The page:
pic: Lightweight swerve Chassis

After posting designs for a shifting swerve drive on these forums a few days ago, I was in a CADing mood. Designs that I’ve done previously prioritized the horizontal compactness very highly, so in this one I tried to make it as low as possible while still having a vertical CIM motor. It’s also the lightest weight module I’ve designed so far. It weighs in at 27.2lbs total according to inventor. (includes most hardware)

What’s the thickness of the 2x1?

What’s the thickness of the 2x1?

It’s 0.0625"
that’s what I’ve heard a lot of good teams recommend for WCD, and this is a similar aplication.

I’d be a little scared of the 1/16th wall tube for your drive base. We used 1/8th last year, and we had a strong one piece bumper protecting it, and we managed to bend our front a little bit. I would imagine that the damage would have been a lot worse if we had thinner wall thickness.

That said, I doubt next year’s game will involve so much ramming, so you might be able to get away with it.

Thanks for the advise. That’s something that would have to be decided after the game is announced.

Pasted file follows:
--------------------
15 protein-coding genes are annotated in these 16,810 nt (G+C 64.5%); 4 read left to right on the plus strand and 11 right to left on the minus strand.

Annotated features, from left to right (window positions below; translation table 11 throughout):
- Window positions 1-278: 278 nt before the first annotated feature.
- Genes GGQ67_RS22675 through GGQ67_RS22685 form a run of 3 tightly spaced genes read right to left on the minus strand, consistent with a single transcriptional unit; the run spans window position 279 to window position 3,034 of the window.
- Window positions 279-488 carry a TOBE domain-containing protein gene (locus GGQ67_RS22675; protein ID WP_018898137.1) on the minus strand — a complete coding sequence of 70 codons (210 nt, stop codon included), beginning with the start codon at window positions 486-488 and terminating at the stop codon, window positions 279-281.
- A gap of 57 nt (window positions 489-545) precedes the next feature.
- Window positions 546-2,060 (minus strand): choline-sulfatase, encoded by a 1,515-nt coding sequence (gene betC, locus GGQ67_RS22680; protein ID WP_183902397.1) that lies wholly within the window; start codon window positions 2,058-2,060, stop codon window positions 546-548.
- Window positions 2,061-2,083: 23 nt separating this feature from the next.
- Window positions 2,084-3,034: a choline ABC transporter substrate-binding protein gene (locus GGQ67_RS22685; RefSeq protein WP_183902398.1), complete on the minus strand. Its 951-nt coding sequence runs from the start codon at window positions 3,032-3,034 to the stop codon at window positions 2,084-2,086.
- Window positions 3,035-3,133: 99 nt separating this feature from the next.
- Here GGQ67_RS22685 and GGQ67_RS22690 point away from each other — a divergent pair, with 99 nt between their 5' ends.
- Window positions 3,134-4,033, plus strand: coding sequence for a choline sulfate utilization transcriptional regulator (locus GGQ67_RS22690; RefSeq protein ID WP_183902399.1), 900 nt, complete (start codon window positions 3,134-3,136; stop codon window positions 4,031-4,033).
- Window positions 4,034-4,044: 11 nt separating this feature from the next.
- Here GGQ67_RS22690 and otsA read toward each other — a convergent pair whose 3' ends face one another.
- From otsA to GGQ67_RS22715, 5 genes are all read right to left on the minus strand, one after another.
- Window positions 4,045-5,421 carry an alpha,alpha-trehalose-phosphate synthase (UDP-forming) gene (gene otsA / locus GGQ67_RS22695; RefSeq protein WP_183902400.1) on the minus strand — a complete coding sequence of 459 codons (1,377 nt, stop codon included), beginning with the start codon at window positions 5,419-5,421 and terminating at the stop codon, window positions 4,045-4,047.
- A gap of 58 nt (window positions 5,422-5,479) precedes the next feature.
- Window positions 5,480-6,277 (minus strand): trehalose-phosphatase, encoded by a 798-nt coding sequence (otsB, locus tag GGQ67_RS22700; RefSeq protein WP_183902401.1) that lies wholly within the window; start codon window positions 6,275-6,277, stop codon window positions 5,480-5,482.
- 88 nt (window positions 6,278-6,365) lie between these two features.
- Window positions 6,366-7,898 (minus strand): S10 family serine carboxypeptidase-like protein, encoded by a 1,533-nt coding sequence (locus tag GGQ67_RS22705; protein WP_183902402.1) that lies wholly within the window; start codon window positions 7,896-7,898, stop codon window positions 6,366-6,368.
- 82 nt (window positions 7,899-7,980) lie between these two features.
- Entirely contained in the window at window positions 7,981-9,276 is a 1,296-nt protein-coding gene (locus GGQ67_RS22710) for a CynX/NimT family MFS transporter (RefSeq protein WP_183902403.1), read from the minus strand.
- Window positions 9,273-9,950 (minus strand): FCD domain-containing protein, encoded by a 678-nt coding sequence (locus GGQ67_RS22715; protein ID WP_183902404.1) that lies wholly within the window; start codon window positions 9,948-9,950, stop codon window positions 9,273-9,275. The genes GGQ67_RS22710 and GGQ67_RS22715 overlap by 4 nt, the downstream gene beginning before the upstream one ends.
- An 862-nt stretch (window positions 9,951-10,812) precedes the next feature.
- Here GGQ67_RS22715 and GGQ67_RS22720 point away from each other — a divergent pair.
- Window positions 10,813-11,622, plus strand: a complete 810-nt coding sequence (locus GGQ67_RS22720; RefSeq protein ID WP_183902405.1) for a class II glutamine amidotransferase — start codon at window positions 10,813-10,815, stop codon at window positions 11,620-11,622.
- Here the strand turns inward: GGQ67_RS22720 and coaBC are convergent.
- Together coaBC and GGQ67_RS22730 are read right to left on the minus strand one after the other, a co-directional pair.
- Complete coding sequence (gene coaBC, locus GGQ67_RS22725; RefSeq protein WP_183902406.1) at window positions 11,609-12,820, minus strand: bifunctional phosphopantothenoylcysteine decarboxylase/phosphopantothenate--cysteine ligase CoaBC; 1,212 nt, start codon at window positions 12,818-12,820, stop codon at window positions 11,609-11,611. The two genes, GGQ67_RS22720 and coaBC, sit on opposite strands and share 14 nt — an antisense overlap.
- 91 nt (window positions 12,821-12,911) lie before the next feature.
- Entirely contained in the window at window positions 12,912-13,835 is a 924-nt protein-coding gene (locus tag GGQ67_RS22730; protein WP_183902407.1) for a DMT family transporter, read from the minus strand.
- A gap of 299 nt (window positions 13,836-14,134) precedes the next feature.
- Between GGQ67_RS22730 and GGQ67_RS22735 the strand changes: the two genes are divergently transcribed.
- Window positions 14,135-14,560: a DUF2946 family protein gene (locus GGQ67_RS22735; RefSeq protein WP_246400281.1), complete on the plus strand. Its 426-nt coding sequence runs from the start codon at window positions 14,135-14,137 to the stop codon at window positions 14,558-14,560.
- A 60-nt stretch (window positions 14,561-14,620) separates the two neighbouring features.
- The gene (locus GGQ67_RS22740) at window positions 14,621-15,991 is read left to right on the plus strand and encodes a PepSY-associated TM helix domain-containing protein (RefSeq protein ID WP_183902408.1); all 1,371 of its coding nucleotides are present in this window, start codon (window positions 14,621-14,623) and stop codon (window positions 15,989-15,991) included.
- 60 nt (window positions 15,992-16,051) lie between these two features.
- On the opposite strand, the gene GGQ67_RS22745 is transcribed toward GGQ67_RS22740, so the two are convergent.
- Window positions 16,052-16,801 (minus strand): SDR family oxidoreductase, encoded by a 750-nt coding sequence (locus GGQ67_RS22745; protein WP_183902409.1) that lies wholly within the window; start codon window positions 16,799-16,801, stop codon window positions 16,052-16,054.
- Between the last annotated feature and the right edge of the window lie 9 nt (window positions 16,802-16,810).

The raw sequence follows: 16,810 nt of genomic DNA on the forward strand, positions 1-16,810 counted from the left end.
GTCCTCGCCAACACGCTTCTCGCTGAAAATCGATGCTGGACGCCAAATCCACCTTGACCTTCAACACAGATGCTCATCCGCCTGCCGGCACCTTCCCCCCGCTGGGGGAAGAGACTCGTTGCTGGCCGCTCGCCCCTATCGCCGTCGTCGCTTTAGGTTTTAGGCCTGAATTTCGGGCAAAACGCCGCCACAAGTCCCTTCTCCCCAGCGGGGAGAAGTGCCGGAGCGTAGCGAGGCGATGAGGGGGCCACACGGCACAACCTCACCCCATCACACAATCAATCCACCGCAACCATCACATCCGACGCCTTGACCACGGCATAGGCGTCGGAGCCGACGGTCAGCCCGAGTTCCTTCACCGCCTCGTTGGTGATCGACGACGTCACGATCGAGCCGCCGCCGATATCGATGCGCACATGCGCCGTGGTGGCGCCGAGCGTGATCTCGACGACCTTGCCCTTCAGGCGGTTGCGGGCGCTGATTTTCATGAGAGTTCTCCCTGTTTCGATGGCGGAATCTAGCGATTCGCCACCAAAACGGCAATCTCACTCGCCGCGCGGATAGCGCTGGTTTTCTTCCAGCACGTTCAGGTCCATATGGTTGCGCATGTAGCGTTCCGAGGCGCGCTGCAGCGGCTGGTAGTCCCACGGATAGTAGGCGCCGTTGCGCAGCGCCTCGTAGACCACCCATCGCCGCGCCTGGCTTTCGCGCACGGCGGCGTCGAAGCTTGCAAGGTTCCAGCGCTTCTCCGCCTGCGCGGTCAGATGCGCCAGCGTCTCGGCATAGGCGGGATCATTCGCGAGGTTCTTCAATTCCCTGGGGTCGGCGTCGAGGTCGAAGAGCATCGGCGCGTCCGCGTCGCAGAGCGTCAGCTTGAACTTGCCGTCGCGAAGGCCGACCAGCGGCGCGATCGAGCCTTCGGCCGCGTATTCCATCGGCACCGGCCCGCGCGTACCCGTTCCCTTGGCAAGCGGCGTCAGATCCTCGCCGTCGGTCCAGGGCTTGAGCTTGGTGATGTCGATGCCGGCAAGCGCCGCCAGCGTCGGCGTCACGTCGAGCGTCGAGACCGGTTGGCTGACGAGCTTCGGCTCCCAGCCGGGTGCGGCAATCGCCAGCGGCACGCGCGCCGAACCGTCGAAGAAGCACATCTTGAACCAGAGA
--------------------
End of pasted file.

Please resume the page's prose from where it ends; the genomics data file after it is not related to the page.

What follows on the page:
I think that this chassis would be fine in most games because the extrusions would have strong gussets, and a large belly pan to support them.

1/16" wall tubing is plenty strong enough as long as your bumpers are built correctly. The main reason elite teams use 1/8" for WCD’s is because they need the strength for the bearing block slots.

973 used exclusively 1/16" 2"x1" 6061 tubing on “Emperor Swerve” and “Encore”, which were both swerve drives back when the base was 28"x38".

Not really related to the design, which I think is awesome, but just out of curiosity, how long did this take to CAD? I also get in CADing moods and we’ve been planning on an octocanum drive train for this year and I’ve made countless versions of it and they usually take anywhere from 4-12 hours to hammer out all the details and assemble everything.

Because this model was designed almost entirely from scratch, it took good 6-ish hours of CADing to get to the point shown in the picture. When I get a chance, I’ll do some other versions of this design, and those designs shouldn’t take as long as this one did.
It also helps that I have some experience designing swerves, and drive trains in general.